Men uphold toxic patriarchal values that end up hurting themselves almost as much as it hurts women. Baldwin writes in The Male Prison: “when men can no longer love women they also cease to love or respect or trust each other, which makes their isolation complete. Nothing is more dangerous than this isolation, for men will commit any crimes whatever rather than endure it.” David is unable to fully trust and love Giovanni because being with him reminds him of this prison of heteronormativity that he ensnares himself in, because to leave the prison is to leave the majority and be isolated. To leave the prison is to be “dirty” and live a life of shame. In David and Giovanni’s confrontation, Giovanni phrases this perfectly when he says “You want to leave Giovanni because he makes you stink. You want to despise Giovanni because he is not afraid of the stink of love.” When David is in the prison he cannot fully love Hella, but when he “endures the isolation” outside the prison to be with Giovanni, he still seeks the comfort and familiarity of the prison in which he grew up.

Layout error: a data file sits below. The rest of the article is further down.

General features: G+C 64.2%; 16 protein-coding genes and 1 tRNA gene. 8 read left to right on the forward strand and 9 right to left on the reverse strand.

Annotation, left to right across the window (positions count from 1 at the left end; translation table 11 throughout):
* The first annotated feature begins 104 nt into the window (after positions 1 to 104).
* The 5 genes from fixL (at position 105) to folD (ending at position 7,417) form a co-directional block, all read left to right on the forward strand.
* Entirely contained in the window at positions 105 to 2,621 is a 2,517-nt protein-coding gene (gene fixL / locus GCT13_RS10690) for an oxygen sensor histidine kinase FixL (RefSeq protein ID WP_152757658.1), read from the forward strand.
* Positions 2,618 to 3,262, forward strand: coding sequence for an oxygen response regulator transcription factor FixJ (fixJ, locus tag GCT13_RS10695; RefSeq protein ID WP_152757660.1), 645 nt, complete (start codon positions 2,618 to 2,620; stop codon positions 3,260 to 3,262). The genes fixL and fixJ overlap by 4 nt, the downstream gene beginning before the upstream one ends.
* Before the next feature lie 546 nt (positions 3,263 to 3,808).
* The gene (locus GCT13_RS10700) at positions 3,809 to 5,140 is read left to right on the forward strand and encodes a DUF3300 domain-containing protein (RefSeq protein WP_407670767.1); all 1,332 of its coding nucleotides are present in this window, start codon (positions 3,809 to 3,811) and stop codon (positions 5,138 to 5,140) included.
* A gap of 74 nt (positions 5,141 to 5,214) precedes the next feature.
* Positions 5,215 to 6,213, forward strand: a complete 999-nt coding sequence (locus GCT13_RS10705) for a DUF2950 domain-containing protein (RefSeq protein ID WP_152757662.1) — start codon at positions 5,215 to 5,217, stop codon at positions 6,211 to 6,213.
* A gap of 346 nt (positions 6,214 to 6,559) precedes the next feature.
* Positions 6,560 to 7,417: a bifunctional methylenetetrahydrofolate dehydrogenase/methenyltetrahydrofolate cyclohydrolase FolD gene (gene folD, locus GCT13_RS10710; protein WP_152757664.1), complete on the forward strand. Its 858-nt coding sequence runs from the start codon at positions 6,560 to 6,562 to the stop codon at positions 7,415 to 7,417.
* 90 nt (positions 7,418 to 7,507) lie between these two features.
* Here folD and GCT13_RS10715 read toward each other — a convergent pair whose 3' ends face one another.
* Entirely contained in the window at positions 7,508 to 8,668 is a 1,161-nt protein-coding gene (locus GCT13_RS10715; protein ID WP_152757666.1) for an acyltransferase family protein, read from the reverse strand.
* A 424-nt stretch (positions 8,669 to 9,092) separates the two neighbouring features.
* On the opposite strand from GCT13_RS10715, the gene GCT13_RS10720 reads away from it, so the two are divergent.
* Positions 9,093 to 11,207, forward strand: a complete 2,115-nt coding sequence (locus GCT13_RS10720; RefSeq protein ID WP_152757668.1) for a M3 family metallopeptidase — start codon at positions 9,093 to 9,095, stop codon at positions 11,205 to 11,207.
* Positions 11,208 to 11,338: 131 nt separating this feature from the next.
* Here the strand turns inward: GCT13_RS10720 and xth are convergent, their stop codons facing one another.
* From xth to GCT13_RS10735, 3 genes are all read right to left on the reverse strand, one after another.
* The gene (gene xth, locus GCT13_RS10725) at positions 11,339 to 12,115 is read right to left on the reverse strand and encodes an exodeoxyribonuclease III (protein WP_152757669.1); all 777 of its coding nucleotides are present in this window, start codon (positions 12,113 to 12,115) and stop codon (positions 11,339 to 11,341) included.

“But I’m a man,” cries David, “a man! What do you think can happen between us?” to which Giovanni responds “You know very well… what can happen between us. It is for that reason you are leaving me.” In the end, David cannot endure the pain of an authentic life. He cannot see Giovanni as a lover or a friend, and is afraid of him because he embodies the acceptance and authenticity that David views to be impossible for him to achieve.

Queerness & the Roles We Play